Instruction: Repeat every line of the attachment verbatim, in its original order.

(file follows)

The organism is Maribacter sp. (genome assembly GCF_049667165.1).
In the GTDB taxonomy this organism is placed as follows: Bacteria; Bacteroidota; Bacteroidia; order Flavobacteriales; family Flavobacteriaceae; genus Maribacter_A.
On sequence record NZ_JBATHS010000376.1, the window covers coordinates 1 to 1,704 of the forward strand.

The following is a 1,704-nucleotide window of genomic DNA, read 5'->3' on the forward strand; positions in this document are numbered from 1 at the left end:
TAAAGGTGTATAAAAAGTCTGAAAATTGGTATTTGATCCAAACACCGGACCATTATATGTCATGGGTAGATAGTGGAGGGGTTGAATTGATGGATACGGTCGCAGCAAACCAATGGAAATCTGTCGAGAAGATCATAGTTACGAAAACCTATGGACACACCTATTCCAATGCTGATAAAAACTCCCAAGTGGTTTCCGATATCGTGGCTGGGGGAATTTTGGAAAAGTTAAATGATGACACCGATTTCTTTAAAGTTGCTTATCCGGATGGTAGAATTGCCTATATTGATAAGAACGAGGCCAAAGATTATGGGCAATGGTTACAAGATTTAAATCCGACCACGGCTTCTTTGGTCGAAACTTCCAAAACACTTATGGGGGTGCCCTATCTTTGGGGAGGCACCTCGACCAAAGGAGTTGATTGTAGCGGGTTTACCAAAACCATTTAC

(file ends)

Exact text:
The organism is Maribacter sp. (genome assembly GCF_049667165.1).
In the GTDB taxonomy this organism is placed as follows: Bacteria; Bacteroidota; Bacteroidia; order Flavobacteriales; family Flavobacteriaceae; genus Maribacter_A.
On sequence record NZ_JBATHS010000376.1, the window covers coordinates 1 to 1,704 of the forward strand.

The following is a 1,704-nucleotide window of genomic DNA, read 5'->3' on the forward strand; positions in this document are numbered from 1 at the left end:
TAAAGGTGTATAAAAAGTCTGAAAATTGGTATTTGATCCAAACACCGGACCATTATATGTCATGGGTAGATAGTGGAGGGGTTGAATTGATGGATACGGTCGCAGCAAACCAATGGAAATCTGTCGAGAAGATCATAGTTACGAAAACCTATGGACACACCTATTCCAATGCTGATAAAAACTCCCAAGTGGTTTCCGATATCGTGGCTGGGGGAATTTTGGAAAAGTTAAATGATGACACCGATTTCTTTAAAGTTGCTTATCCGGATGGTAGAATTGCCTATATTGATAAGAACGAGGCCAAAGATTATGGGCAATGGTTACAAGATTTAAATCCGACCACGGCTTCTTTGGTCGAAACTTCCAAAACACTTATGGGGGTGCCCTATCTTTGGGGAGGCACCTCGACCAAAGGAGTTGATTGTAGCGGGTTTACCAAAACCATTTAC